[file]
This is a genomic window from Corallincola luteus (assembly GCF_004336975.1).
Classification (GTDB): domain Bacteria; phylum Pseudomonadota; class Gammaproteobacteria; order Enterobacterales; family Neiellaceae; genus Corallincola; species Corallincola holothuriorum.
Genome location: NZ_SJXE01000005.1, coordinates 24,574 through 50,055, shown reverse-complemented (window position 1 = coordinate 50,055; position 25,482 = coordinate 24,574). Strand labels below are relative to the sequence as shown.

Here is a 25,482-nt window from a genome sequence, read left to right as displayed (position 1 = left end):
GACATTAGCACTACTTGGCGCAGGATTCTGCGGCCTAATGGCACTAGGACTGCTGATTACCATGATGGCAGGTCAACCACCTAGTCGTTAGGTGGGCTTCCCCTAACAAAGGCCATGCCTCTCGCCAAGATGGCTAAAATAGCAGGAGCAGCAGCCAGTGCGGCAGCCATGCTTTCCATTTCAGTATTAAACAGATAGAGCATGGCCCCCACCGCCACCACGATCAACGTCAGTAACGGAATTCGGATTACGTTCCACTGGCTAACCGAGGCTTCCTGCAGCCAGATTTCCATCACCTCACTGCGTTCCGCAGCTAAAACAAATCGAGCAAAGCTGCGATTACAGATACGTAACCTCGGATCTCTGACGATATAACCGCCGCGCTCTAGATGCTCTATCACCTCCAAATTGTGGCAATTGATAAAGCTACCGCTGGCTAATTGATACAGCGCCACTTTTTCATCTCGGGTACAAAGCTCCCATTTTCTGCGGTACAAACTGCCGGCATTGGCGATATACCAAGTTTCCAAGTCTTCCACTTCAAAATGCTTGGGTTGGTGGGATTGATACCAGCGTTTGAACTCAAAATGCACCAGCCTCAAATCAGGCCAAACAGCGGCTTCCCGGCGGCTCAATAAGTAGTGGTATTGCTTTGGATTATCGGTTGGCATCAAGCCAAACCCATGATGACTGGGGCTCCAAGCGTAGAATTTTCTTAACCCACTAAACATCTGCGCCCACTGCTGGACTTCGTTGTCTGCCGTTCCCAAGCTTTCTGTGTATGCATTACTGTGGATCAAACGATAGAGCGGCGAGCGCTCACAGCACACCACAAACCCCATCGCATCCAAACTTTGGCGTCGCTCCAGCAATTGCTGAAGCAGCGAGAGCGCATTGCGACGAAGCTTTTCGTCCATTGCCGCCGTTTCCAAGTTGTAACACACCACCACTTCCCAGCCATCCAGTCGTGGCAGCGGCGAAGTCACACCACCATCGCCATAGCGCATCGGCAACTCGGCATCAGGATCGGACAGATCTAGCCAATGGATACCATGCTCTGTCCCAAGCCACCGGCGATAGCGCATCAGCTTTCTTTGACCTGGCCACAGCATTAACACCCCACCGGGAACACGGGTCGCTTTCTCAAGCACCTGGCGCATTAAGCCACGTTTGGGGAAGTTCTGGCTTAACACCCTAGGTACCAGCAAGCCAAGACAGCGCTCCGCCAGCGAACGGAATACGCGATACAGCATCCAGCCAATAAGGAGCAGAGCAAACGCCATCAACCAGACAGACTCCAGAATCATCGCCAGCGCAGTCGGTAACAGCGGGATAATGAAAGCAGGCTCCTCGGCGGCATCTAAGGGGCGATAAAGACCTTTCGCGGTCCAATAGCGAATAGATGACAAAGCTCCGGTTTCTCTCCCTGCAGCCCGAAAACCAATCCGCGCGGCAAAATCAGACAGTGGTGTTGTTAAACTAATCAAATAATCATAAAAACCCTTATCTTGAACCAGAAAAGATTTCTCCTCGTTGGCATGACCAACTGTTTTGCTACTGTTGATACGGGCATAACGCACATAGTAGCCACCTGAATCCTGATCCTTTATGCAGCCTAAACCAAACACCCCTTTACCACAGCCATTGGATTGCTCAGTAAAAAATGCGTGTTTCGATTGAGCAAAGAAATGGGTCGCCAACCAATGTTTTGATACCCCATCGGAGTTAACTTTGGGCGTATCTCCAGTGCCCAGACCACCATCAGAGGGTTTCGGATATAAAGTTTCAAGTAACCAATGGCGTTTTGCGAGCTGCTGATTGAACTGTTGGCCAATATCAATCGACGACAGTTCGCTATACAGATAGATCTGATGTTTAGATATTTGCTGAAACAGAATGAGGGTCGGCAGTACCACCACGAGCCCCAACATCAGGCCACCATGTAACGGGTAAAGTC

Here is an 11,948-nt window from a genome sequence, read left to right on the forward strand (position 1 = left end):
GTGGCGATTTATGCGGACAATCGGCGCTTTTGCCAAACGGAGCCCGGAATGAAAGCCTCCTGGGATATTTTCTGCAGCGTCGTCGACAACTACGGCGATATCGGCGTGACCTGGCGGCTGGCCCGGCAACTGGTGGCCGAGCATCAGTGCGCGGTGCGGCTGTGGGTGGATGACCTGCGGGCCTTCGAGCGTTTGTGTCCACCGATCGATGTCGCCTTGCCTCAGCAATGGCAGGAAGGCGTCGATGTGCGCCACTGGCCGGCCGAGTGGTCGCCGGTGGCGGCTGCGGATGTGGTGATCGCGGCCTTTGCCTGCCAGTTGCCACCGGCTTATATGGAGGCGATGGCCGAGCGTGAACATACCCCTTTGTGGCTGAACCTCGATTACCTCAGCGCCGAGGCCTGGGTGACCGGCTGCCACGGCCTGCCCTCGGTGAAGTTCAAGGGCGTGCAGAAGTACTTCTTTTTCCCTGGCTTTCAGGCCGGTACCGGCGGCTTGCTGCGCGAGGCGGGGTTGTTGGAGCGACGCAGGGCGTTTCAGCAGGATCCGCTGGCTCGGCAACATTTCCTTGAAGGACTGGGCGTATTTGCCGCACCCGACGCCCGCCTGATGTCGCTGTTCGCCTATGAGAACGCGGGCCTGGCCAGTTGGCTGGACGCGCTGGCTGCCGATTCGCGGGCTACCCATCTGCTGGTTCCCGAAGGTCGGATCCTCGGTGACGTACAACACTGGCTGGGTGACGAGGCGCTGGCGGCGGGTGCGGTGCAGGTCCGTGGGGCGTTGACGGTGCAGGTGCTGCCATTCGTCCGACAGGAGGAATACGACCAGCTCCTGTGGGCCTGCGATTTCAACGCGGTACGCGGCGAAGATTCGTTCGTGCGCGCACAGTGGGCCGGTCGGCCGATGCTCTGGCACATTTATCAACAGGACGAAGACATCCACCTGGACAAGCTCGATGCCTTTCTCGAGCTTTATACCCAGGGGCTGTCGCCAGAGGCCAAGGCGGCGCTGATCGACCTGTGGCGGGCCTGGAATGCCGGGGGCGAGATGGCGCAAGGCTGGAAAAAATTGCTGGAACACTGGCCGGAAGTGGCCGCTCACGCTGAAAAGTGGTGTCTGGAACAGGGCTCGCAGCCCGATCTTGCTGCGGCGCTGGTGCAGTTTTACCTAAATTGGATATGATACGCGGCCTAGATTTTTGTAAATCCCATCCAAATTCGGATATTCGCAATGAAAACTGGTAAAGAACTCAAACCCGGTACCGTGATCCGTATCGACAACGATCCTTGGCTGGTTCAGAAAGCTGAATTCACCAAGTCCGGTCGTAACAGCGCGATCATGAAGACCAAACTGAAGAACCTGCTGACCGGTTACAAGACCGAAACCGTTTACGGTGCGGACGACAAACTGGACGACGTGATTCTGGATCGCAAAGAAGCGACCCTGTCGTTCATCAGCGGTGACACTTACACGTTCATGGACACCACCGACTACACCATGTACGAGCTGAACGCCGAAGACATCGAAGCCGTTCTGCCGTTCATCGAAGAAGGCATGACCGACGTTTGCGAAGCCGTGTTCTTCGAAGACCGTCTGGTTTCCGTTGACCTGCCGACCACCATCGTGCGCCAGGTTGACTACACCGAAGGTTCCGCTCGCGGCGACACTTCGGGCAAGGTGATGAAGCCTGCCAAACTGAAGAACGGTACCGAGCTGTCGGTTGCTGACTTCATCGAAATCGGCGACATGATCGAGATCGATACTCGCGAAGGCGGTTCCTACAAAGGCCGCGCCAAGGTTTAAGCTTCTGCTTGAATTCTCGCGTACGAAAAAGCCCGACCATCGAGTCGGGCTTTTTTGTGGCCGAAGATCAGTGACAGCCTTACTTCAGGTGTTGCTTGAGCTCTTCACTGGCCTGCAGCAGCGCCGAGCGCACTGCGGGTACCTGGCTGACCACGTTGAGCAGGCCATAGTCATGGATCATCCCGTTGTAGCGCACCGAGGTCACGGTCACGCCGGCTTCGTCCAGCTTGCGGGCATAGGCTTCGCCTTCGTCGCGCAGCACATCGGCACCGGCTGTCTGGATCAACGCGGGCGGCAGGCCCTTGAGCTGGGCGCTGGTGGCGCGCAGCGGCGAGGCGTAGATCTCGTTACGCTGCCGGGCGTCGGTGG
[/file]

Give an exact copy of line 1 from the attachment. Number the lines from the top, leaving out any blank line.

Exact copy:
This is a genomic window from Corallincola luteus (assembly GCF_004336975.1).